• A Control Model describes the security controls. I would use Cybersecurity Framework Profiles to map the protections / controls to threats. The degree to which the control provided mitigation of the attack would need to be evaluated and captured as part of the model.
An executable set of models as described could provide a valuable “what if” analysis tool for understanding cyber posture and potential threats, while constructing a viable defense plan for mitigating attacks. It therefore can provide a foundation for the deployment of second generation security automation and orchestration (SAO) tools. AI and machine learning tools coupled together with the mod-sim aspects of an executable architecture such as this could enrich the automated synthesis of alternative actions and contextual-based decision-making capabilities, thereby reducing the need for a human-in-the-loop, and create intelligent dynamic systems that understand what is normal, what is not normal, and the ramifications of both action and inaction – or, change and non-change – within and around the cyber terrain.
Overlaying a cost model and/or a value model to such an executable reference model also can help pinpoint where investment may be needed to fill a cyber gap. The value model could capture the asset value [e.g., value of data at a specific time stored on a particular node of the network], workload value [value of a processing stream or computational process], or mission value [value of a set of workloads distributed over time and/or distance, and designed for a specific business purpose]. The cost model would include the cost of a protection or control used to defend the network or recover from an attack. These additional parameters are needed to measure returns on investment.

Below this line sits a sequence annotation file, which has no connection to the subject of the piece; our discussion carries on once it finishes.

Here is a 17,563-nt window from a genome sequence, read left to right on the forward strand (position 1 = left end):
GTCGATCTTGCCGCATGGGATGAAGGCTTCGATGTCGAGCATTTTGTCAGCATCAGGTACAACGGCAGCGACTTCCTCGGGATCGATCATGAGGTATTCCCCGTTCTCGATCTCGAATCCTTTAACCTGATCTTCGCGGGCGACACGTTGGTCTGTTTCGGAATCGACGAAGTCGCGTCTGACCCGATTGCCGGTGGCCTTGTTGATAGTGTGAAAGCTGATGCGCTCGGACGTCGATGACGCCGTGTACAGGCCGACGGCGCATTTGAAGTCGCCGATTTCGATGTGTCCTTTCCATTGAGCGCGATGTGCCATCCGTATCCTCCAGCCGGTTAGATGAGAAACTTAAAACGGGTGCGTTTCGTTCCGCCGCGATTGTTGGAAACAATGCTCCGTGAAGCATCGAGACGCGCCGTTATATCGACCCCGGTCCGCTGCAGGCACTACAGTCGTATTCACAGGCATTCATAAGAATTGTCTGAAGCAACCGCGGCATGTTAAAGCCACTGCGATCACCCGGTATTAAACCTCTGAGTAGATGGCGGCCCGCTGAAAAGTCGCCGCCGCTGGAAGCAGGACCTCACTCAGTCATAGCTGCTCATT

Tools such as ScienceLogic SL1, Scalable Networks’ EXata, Magic Draw and System Architect can help to build such an architecture model, to enable cyber tool portfolio analysis, help to identify better allocation of cyber investments, and to ultimately, help stem the tide of cyber tool glut. It is unfortunate that you may need to invest in yet another tool, but such a tool and set of models could be constructed to solve many different problems. For example, such a high fidelity model combined with machine learning and artificial intelligence can also help to automate the performance assessment, forecasting, and prognostics processes over the system life cycle – identifying issues before they become problems.
What tools are you using to evaluate your cyber investment? Are you considering the application of AI or mod-sim tools to complement your understanding of your cyber posture and risk profile? What unique issues are you facing when it comes to cyber investment? Drop us a comment to let us know your thoughts on this important topic.